“For too long, some have exploited a rampant compensation culture and seen whiplash claims an easy payday, driving up costs for millions of law-abiding motorists.
These reforms will crack down on minor, exaggerated and fraudulent claims. Insurers have promised to put the cash saved back in the pockets of the country’s drivers.”
(Justice Secretary Elizabeth Truss, quoted in the Government’s Press release of 17th November 2016)
“The cost of car insurance continues to rise, with UK drivers now paying £586, on average. That’s according to the latest Confused.com car insurance price index, powered by WTW. The figures show a £72 (14%) increase in the past 12 months. This is the highest yearly increase to car insurance prices in the last 5 years.”
(Quote taken from price comparison site, Confused.com ‘Car Insurance price index’ document, October 2022)
In 2016 the government launched a formal consultation on proposals ostensibly aimed at reducing the numbers of whiplash claims legitimately brought by the innocent victims of road traffic accidents.
In doing so, the government embarked upon what many of us believed was a charm offensive on behalf of the insurance industry, to win over members of the public who may have been forgiven for showing scepticism over claims that legislating out of existence an area of law which merely sought to put right, wrongs, was a good thing for the public in general. As if giving away someone’s ability to put right a wrong done to them, was ever in their best interest.
The content and language of the press release of November 2016, was telling. Attempts to win us over, came in the form of bold claims, often made without referral to links or reference points that would enable us to confirm whether they were factually true. So, the statement:
‘Whiplash claims are 50% higher than a decade ago’,
was something the truthfulness of which we were expected to just accept as being correct.
Similarly, carrots were dangled in the form of what appeared to be arbitrary figures of how much we’d all save each year on our car insurance if we just stayed quiet whilst people’s right to bring a certain type of personal injury claim got put through the shredder. So:
“Capping compensation would see the average pay-out cut from £1850 to a maximum amount of £425.”
We were told in the same PR release that the government had received a promise from the ABI (Association of British Insurers), that leading insurers were ‘pledging to pass 100% of savings onto motorists.’
Civil Liability Act 2018
The government and the insurers won the day and after delays in implementing the new rules the Civil Liability Act 2018 finally came into force in May 2021. The principal changes the Bill brought in can be briefly summarised as:
- The small claims limit for road traffic accident claims involving personal injury was increased from £1000 to £5000. (Exemptions include pedestrian claims, motorcycle accident claims, cycling accident claims, horse riding accidents and claims involving children).
- Whiplash injury is now defined in law as being a ‘a soft tissue injury of the back, neck or shoulder.’
- A new whiplash tariff was introduced which laid down set compensation figures for whiplash injuries. The fixed amounts range from £240 for whiplash lasting up to 3 months and £4125 for a whiplash lasting between 18 to 24 months. If you suffer a whiplash injury lasting between 9 and 12 months, you will receive the sum of £1320 in compensation; around 60% less than what the same injury claim would have been for claims brought before 31st May 2021.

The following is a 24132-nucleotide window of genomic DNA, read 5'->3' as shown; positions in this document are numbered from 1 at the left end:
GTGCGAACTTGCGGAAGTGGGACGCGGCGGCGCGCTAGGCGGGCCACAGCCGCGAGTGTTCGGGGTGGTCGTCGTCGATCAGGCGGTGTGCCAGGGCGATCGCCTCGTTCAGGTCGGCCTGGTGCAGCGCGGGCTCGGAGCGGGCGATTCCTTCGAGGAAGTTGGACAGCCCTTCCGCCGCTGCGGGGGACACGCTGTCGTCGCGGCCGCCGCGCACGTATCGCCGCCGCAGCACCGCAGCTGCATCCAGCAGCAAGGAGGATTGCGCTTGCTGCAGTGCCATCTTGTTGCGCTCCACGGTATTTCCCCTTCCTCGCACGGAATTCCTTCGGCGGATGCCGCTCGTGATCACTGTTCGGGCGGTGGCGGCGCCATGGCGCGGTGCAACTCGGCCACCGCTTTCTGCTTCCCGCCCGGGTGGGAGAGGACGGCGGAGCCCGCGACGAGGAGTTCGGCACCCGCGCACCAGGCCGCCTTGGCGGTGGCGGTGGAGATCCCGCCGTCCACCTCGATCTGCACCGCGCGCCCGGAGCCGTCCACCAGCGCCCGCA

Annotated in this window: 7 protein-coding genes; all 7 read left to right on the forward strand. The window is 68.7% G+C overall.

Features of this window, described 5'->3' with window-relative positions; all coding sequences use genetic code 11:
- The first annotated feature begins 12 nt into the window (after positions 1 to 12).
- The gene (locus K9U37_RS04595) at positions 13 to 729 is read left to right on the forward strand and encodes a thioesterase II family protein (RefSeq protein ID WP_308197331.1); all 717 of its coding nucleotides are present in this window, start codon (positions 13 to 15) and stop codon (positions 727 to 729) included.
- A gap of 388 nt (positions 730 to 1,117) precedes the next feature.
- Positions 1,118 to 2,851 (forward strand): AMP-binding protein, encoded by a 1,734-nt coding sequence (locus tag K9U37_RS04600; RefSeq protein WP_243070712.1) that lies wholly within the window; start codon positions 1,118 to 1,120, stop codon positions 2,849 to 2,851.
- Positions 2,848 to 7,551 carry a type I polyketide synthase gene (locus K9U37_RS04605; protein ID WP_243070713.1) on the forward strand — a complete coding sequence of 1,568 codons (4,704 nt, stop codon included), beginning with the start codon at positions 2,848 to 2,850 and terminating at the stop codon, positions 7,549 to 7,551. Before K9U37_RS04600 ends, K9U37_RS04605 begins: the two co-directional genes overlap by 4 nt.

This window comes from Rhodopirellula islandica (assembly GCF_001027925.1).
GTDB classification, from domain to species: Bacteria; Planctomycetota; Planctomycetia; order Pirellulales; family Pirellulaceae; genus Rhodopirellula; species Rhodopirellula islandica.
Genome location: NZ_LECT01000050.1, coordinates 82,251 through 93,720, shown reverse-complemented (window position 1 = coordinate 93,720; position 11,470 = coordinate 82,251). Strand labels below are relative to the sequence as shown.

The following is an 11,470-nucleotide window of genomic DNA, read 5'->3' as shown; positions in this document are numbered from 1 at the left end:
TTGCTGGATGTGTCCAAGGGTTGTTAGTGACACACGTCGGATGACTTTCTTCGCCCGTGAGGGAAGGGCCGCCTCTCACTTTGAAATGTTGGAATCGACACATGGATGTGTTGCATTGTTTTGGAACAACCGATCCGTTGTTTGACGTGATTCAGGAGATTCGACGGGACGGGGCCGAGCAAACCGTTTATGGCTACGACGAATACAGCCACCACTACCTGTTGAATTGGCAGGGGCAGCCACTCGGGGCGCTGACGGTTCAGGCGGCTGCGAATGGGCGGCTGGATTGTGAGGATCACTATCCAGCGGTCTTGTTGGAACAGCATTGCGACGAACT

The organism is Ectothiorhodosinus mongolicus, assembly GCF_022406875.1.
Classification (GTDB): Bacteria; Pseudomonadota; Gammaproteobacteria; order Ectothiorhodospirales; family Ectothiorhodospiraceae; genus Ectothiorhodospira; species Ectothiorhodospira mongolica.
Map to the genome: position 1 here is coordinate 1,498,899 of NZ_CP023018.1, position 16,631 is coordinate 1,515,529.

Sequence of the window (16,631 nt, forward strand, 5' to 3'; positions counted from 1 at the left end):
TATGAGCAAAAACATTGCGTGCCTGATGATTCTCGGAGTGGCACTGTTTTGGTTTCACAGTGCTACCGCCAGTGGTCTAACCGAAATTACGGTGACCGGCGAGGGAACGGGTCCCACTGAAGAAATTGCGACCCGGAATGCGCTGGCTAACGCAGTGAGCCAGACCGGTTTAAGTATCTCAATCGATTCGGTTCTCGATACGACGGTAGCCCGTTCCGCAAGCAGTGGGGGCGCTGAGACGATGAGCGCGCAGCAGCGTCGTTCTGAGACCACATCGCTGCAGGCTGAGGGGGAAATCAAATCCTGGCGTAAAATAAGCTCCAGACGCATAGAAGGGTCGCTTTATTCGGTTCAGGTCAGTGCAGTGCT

In addition, a new Claims Portal was introduced aimed at encouraging claimants in person who suffer whiplash injury in an accident that was not their fault, to pursue their own whiplash claims and other minor injury claims against the driver at fault for the accident The portal has not been without its teething problems to say the least.
However, given the reduction in damages available to claimants who are successful in bringing a whiplash claim and the requirement to use the portal for RTA personal injury claims of less than £5000 in value, it isn’t surprising to read in the Law Gazette that the number of motor claims fell considerably in 2021, down by almost 20%.
(The latest Ministry of Justice figures for the third quarter of 2022, reveal that personal injury claim levels recovered slightly for the first time since 2020).
Overwhelmingly, though, the government and the insurance industry has achieved what it set out to. Mark Maxwell Scott, Executive Director of ACSO, (Association of Consumer Support Organisations) was quoted in the Law Gazette as saying:
“From the pre-pandemic mark of 653,893 claims in 2019, the incidence of motor injury claims has plummeted by a quarter of a million since; a drop of under 40 per cent in three years.”
So why are our motor insurance premiums going up by new yearly highs? After all, you may remember the ABI pledged ‘to pass 100% of savings onto motorists.’
“Soaring inflation, rising accident frequency due to a post-pandemic increase in road traffic, higher used car prices, and a supply chain crisis resulting in more costly repairs have caused the biggest annual jump in premiums for five years”, according to the UK Head of P&C Pricing, Product, Claims and Underwriting at WTW, Tim Rourke. We don’t doubt the veracity of what he says.
Nevertheless, it is a bitter pill to swallow to find that after the government and insurers have succeeded in taking away access to justice for many thousands of injured motorists, the promised payback to motorists in the form of much-reduced motor premiums seems as far away from becoming a reality as it ever was. If it ever was. Whether access to justice being taken away on the promise of a few gold coins in return was ever a price worth paying is doubtful – correction, it wasn’t. Still, if you are going to promise to give something back, at least do it.